HRW is getting on China’s case about the surging numbers of Uyghur refugees who are returned to China and then promptly disappear:
Malaysia forcibly returned at least 11 Uighurs on August 6. On the same day, the Thai government turned over an ethnic Uighur, Nur Muhammed, to Chinese diplomats in Bangkok. On August 8, Pakistan deported five blindfolded and handcuffed Uighurs, including a woman and two children, to China, media reports said.
“Uighurs disappear into a black hole after being deported to China,” said Bill Frelick, Refugee Program director at Human Rights Watch. “We want to know what happens to them once they are in the hands of the Chinese authorities.”
Human Rights Watch called on the Chinese government to account for the legal status and well-being of Uighurs who have been forcibly returned from Malaysia, Thailand, and Pakistan, as well as those earlier returned from Kazakhstan and Cambodia.
China’s efforts to pressure governments to return Uighurs summarily without affording them due process rights, including the right to seek asylum, are incompatible with China’s international legal obligations, Human Rights Watch said. China is a member of the United Nations High Commissioner for Refugees’ Executive Committee and is a party to the 1951 Refugee Convention and its 1967 Protocol, as well as other international human rights treaties.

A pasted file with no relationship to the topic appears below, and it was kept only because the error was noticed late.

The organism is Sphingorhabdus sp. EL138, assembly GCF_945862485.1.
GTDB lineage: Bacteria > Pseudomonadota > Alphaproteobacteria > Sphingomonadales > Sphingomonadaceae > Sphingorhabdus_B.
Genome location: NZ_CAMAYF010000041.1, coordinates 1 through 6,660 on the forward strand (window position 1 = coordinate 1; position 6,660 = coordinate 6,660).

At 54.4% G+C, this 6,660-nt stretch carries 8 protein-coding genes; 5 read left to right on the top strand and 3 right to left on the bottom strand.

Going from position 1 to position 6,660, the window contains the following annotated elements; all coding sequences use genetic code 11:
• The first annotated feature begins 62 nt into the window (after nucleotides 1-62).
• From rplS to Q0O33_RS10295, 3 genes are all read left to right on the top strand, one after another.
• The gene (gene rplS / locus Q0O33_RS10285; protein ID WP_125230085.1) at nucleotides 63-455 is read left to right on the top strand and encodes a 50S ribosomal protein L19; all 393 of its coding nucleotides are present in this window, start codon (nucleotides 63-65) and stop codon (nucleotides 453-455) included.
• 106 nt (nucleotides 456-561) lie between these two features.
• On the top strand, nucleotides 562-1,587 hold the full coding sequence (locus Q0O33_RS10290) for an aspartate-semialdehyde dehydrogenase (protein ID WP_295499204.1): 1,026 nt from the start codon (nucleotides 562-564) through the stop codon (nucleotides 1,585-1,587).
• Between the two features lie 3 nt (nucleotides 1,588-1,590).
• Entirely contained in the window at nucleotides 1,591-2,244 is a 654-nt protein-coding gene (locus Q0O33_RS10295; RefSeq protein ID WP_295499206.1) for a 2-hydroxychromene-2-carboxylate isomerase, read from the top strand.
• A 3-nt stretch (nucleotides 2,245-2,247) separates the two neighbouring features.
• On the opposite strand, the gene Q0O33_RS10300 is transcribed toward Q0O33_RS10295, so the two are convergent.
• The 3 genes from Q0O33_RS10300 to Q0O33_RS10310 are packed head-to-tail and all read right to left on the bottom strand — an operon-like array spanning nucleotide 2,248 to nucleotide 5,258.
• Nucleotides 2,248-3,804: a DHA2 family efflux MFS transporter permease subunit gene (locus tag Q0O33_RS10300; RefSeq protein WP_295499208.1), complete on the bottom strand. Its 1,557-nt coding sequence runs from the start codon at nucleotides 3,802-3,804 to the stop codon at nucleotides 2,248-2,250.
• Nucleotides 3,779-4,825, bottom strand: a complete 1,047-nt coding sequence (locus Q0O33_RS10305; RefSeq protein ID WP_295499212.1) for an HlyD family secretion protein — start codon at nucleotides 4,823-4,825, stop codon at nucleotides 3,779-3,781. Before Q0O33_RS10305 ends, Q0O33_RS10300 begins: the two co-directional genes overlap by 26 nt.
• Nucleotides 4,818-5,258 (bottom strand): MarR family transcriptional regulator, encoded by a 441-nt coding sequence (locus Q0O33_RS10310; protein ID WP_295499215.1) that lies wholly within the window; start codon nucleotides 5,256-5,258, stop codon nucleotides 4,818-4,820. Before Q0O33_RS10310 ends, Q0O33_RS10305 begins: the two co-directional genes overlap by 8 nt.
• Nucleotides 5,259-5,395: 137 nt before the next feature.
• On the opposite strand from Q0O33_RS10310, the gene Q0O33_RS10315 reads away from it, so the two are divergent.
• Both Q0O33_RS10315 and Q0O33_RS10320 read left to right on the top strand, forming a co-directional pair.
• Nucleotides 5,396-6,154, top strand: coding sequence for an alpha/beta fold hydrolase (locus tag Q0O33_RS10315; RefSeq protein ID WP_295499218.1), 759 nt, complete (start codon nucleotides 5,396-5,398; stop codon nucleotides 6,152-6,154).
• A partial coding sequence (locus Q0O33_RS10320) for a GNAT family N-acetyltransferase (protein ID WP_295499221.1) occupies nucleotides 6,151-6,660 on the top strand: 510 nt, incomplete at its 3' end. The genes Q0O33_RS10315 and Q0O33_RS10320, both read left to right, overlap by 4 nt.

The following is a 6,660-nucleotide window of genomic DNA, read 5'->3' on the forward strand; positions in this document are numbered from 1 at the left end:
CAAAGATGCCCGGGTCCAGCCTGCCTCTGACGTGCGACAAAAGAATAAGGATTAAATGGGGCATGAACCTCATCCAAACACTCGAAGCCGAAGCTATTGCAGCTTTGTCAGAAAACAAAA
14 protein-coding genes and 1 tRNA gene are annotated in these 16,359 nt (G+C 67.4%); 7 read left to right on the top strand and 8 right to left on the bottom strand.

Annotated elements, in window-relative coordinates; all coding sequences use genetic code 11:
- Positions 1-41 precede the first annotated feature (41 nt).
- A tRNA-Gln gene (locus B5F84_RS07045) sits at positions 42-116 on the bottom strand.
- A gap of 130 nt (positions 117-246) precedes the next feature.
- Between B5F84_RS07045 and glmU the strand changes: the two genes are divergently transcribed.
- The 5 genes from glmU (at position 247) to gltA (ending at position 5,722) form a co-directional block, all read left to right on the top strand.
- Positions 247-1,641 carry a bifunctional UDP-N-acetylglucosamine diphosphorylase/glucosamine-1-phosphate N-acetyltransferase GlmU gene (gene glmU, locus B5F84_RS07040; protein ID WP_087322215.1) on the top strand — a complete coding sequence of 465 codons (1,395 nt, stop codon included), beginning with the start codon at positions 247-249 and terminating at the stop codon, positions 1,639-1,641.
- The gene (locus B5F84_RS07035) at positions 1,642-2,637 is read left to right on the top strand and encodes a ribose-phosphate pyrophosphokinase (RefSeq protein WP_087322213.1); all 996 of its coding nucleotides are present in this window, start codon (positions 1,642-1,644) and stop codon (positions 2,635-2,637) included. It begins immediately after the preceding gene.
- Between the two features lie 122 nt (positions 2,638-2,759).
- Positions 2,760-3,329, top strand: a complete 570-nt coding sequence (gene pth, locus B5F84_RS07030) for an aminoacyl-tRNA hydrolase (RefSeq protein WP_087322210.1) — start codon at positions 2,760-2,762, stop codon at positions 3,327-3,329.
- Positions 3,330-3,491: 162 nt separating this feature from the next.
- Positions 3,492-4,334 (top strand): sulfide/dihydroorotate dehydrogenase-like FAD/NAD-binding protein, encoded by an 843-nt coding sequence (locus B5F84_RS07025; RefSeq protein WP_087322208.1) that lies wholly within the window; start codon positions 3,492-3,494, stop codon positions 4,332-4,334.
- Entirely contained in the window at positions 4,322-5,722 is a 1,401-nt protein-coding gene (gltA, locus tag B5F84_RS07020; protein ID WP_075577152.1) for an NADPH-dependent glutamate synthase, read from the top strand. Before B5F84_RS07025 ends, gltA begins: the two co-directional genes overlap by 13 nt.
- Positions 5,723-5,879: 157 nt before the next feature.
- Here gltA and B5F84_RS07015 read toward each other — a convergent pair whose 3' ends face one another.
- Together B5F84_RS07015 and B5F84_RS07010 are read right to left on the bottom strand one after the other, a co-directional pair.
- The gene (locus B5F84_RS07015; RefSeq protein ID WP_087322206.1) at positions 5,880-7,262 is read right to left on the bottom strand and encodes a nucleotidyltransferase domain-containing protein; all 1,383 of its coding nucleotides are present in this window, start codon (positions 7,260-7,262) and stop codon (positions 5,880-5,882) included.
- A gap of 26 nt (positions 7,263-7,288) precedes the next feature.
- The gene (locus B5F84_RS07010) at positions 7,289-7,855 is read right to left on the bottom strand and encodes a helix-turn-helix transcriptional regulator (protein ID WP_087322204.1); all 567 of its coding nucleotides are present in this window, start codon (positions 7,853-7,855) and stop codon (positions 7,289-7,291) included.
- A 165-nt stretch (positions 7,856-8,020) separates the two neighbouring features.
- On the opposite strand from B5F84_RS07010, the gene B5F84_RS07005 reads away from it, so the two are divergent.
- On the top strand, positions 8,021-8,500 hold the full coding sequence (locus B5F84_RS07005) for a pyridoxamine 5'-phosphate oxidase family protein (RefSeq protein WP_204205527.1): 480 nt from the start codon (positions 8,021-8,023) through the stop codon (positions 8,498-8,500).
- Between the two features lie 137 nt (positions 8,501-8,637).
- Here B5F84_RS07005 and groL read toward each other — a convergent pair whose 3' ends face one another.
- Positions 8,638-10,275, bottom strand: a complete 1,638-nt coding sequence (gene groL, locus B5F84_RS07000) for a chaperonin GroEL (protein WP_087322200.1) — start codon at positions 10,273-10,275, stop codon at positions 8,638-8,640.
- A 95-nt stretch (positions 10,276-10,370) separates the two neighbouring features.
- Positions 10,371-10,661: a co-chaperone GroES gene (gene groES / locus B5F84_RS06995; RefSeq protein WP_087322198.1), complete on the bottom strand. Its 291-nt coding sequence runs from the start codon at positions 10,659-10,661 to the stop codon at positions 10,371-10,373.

Human Rights Watch called on the Chinese government to account for the whereabouts, conditions, and legal status of the following people believed to have been forcibly returned to China:
The 11 Uighurs deported from Malaysia on August 6;
Nur Muhammed, deported from Thailand on August 6;
Muhammed Tohti Metrozi, a Uighur deported from Pakistan in July 2003, and the six Uighurs deported from Pakistan on August 8, including Manzokra Mamad;
The 20 Uighurs deported from Cambodia on December 29, 2009;
Four Uighurs deported from Kazakhstan, including Ahmet Memet and Turgun Abbas in December 2001, Abdukakhar Idris in April or May 2003, and Ershidin Israel on May 30, 2011; and
Abdu Allah Sattar and Kheyum Whashim Ali, deported from Nepal in 2002.
I really hope they’re all still alive…